Centrelink is a difficult organisation to deal with at the best of times. The bureaucratic hurdles are so high that many people walk away without getting the payment they deserve, so it may benefit you to know the basics.

Centrelink deals with thousands of people everyday. Everyone has dozens of documents to process. It is not unheard of that something might go missing or be incorrectly processed. For this reason, keep copies of all of your documents, and email yourself receipt numbers for every conversation you have in person or on the phone. You will probably never need to recall that information, but if they lose one of your payments, or if they accuse you of being overpaid, you’ll be very glad you keep those records.

The delay in getting your first payment can be months. That means a long time without money. Talk to an SRC caseworker about your options in the meantime.

Centrelink workers are overworked and underpaid and sometimes not very well trained. Try to be patient with them. It is not the workers’ fault that you have to wait up to two hours just to get through to them on the phone. Plan ahead and have something else to do while you wait. The same applies when going to your local office.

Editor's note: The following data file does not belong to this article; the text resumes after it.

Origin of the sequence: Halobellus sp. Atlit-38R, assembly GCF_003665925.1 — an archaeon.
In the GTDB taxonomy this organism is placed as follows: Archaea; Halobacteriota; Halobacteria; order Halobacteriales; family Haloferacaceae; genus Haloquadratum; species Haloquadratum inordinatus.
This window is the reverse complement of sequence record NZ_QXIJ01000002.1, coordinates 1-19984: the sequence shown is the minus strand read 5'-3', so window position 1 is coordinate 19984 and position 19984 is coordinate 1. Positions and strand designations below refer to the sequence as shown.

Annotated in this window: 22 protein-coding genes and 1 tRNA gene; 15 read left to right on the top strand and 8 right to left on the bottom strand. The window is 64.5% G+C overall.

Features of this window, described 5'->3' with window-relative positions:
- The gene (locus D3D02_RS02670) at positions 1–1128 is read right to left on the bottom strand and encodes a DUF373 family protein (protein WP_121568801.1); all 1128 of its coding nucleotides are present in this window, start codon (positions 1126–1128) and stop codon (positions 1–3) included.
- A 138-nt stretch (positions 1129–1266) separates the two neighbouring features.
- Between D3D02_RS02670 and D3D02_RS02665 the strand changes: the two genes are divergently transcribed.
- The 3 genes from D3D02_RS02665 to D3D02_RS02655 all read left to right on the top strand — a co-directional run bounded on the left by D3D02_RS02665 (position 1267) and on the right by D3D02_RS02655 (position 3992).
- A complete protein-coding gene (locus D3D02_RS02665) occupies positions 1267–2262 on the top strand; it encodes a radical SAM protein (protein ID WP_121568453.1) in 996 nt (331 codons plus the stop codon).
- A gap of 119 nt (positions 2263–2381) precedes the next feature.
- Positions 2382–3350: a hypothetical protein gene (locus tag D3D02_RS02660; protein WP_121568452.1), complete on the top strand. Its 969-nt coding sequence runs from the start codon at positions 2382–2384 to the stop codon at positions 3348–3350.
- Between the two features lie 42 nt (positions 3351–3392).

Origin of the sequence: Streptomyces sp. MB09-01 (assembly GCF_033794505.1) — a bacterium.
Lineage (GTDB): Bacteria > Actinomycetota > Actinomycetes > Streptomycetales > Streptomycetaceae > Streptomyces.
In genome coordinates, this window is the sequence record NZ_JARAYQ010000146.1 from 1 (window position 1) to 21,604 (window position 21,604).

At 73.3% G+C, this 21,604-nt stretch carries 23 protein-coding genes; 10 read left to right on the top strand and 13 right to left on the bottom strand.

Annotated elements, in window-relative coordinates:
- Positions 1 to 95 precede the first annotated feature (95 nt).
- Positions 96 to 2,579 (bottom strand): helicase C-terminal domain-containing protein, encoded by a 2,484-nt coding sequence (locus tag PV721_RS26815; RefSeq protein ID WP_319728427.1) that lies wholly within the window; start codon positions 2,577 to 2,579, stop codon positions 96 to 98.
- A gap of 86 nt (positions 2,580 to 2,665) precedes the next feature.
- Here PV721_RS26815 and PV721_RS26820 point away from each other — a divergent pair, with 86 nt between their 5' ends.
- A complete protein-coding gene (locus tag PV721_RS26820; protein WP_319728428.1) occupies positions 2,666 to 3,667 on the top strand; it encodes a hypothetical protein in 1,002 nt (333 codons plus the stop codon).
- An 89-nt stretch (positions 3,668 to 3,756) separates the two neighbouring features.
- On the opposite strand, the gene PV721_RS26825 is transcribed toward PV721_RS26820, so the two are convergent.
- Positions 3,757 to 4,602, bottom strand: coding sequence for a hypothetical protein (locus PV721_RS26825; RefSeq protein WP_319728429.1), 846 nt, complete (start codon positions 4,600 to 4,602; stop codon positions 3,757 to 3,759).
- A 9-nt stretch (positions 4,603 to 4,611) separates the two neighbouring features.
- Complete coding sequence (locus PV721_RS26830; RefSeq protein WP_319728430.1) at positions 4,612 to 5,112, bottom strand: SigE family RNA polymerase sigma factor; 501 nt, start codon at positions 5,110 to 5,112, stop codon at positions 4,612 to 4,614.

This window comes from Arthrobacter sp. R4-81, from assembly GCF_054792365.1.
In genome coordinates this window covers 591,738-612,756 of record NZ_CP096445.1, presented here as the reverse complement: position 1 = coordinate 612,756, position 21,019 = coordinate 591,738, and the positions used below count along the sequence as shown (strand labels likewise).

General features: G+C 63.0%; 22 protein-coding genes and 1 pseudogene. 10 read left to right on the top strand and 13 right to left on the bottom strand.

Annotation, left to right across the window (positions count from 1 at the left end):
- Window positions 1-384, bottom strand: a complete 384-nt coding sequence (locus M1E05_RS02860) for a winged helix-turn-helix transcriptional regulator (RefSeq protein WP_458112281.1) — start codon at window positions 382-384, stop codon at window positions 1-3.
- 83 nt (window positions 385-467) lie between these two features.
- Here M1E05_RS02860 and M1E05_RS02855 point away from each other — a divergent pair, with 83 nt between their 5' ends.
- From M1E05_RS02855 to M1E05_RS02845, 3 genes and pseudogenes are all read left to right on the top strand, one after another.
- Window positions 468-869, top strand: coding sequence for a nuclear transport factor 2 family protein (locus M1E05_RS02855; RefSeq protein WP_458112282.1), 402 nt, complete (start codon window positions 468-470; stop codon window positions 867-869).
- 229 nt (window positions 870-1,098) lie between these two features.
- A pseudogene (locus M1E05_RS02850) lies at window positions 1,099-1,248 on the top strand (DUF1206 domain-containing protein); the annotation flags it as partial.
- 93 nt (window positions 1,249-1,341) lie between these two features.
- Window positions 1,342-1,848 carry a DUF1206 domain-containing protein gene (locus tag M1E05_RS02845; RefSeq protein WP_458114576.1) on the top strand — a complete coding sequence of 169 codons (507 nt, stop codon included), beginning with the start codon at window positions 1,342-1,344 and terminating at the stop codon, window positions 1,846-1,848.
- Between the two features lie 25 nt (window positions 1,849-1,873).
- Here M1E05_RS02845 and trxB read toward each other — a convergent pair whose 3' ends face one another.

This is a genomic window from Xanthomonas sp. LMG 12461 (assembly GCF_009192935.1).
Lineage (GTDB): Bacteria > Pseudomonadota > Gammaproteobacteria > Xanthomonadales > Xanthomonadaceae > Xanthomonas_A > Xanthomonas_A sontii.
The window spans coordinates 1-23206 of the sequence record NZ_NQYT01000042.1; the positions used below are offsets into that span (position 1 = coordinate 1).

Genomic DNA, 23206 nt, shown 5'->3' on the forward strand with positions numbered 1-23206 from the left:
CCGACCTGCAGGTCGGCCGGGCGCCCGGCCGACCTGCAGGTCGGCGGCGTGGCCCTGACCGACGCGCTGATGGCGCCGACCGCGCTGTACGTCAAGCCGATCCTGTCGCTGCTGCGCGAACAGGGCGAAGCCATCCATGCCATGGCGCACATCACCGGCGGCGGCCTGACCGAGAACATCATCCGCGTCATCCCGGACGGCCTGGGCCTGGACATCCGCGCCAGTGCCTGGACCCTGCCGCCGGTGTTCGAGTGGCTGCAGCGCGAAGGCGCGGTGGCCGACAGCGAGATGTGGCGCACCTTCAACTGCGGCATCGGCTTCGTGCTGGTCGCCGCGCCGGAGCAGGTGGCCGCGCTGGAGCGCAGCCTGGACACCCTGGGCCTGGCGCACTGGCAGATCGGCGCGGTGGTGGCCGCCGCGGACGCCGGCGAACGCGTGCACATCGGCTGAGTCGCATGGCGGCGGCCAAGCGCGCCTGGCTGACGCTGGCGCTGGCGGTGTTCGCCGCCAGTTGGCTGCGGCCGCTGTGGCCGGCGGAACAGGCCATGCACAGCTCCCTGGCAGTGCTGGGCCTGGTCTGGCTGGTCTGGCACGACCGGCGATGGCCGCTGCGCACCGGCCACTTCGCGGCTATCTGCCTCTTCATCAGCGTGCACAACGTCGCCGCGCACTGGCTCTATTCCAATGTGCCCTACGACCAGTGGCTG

Report any changes in your circumstances, even if you don’t think it is relevant. This includes moving house, getting a new housemate, changing subjects, getting an inheritance or scholarship, going overseas, or changes in your relationship status. Any unreported events can be used as a reason to cut off your payment. Make sure you keep proof that you reported these changes, just in case they make a mistake in processing it.

Always report income when it is earned. It does not matter to them if you’ve been paid yet or not – it’s all about when you earn the money. If you are working while studying, have a look on the SRC website for the leaflet on the Student Income Bank. This way you can calculate how much your payment should be, so you know if they have calculated the amount correctly. If you notice any mistakes, talk to an SRC caseworker about your options.

Read everything they send you. We know they send many, many letters and emails, about many, many (often irrelevant) things. However, you have to read them. You are assumed to have read them when it comes to challenging Centrelink decisions in courts.

If you have any questions at all about Centrelink send an email to help@src.usyd.edu.au. The SRC Casework Service is happy to offer free, independent, and confidential advice.

Contact us via email to help@src.usyd.edu.au or call 9660 5222 to book an appointment

Additional Centrelink information:

Payments for students


Parental income: Effect on payments

Your Savings: Effect on payments

Your Income: Effect on payments

Relationships: Effects on payments